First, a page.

The band's next album, All Will Be Revealed (the title apparently referring to Sean Harris), was released in 2005 and was very different from their early material. To promote this album they toured with Megadeth. Brian Tatler commented that this was one of the best experiences of his life and regained his enjoyment playing live with the band again.[14]

Diamond Head headlined a celebration of the 25th anniversary of the NWOBHM at the London Astoria, supported by Witchfynde, Bronz, Praying Mantis and Jaguar. This concert was later released as a live CD entitled It's Electric and also the band's first DVD, To the Devil His Due in 2006. The band's rhythm guitarist Adrian Mills left the band and was replaced with Andy 'Abbz' Abberley, previously in traditional heavy metal band Requiem with drummer Karl Wilcox.

The band released their sixth studio album, What's In Your Head, through Cargo records with Dave 'Shirt' Nicholls, who has produced albums with bands such as Slipknot and The Wildhearts. The Japanese version included extra track This is War.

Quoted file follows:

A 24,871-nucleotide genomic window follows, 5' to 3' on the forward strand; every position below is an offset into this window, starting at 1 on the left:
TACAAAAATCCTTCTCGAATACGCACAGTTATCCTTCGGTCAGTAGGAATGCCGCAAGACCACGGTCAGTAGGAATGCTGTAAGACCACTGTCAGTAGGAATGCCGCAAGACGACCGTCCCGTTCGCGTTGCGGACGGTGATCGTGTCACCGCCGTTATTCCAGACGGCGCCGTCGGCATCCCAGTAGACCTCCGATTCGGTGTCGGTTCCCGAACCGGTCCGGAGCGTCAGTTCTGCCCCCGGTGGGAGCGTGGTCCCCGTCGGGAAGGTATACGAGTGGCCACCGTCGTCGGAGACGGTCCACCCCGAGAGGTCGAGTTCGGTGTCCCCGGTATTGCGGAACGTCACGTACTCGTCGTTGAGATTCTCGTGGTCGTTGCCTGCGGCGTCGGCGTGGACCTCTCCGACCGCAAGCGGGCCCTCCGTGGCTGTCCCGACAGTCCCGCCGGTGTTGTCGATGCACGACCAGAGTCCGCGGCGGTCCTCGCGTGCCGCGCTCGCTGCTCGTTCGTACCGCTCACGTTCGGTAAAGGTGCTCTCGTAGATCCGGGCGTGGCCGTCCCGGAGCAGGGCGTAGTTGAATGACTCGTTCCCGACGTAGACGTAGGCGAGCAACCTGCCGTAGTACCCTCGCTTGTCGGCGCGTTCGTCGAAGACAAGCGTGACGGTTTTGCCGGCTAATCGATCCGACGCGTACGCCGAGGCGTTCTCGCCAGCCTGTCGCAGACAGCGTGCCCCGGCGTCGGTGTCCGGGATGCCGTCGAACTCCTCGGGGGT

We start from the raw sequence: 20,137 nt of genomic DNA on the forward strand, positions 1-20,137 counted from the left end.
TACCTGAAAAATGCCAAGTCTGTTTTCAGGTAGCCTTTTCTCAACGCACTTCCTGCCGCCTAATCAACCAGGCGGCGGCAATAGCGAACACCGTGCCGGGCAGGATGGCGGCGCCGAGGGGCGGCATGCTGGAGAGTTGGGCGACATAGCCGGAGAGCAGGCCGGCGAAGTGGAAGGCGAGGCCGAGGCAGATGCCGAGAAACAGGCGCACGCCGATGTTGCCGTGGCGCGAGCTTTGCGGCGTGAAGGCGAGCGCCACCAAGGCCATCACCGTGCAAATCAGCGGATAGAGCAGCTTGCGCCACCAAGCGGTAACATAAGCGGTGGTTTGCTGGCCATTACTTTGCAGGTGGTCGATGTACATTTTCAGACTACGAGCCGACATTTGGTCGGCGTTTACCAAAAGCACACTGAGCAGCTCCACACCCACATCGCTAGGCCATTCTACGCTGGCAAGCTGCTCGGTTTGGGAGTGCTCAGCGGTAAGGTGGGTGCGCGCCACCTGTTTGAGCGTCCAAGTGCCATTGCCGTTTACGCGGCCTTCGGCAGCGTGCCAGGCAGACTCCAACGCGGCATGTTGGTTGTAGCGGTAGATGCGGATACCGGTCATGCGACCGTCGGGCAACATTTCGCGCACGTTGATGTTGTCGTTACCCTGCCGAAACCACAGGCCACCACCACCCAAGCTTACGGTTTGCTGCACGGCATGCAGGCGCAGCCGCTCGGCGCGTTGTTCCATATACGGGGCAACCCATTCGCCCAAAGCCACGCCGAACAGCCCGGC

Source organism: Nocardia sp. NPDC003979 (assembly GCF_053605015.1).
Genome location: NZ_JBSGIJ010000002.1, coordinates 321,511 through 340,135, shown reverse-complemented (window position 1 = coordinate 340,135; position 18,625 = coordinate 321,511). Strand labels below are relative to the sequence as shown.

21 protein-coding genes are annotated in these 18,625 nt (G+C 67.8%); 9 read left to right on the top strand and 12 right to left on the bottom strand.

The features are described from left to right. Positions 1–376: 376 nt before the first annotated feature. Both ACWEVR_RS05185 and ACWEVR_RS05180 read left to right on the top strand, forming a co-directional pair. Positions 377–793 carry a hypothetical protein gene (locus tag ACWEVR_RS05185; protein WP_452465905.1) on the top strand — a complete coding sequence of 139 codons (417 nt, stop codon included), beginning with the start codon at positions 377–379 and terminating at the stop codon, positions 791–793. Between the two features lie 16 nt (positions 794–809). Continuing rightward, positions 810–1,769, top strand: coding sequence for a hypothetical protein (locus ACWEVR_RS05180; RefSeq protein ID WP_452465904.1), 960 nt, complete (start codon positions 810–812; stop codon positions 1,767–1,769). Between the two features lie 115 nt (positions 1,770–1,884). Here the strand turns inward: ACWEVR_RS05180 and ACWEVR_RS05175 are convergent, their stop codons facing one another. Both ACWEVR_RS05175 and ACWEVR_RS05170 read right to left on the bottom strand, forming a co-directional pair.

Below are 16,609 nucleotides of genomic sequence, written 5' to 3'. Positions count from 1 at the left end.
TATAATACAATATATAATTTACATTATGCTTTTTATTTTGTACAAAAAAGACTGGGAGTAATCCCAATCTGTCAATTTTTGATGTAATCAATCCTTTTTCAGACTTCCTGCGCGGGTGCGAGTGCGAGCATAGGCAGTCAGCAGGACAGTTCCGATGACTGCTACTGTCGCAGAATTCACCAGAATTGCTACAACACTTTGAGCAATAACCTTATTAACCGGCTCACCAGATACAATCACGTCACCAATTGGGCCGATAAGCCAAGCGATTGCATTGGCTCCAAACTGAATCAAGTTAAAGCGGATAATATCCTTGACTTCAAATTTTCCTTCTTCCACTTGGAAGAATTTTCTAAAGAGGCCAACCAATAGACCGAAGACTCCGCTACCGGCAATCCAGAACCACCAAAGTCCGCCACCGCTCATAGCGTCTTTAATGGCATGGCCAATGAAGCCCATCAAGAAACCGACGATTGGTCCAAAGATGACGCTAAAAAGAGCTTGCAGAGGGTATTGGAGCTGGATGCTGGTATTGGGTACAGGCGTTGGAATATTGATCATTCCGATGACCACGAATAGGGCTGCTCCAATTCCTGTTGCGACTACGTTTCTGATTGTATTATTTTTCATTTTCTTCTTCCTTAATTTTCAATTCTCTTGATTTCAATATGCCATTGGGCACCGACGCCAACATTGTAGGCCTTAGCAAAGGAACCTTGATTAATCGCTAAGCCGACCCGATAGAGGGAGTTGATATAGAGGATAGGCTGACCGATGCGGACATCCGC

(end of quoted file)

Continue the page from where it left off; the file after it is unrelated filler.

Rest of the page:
On 15 October 2007 Metal Mind Productions released Borrowed Time and Canterbury on CD format, the first time that these albums have been released on CD outside of Japan. The CDs were released with bonus tracks, and limited to 2000 copies. However, Geffen Records have now placed the re-released albums under general release.[15]

The band are currently working on a new album.[16]

The band have been toured extensively over the last few years through the UK, Europe and Japan. In 2007 the band supported Thin Lizzy in the UK.

In 2010 Diamond Head were special guests to Europe on their nine date UK tour.

In November 2009 Brian Tatler published his autobiography 'Am I Evil?' with forewords by Lars Ulrich and Dave Mustaine. A hardback book that documents the story of Diamond Head, featuring many rare and unseen photographs. All 500 copies have now sold out.

Diamond Head celebrated the 30th Anniversary of their first album 'Lightning To The Nations 'with a European tour beginning 7 November 2010, with all seven songs will be performed back to back for the first time at selected venues.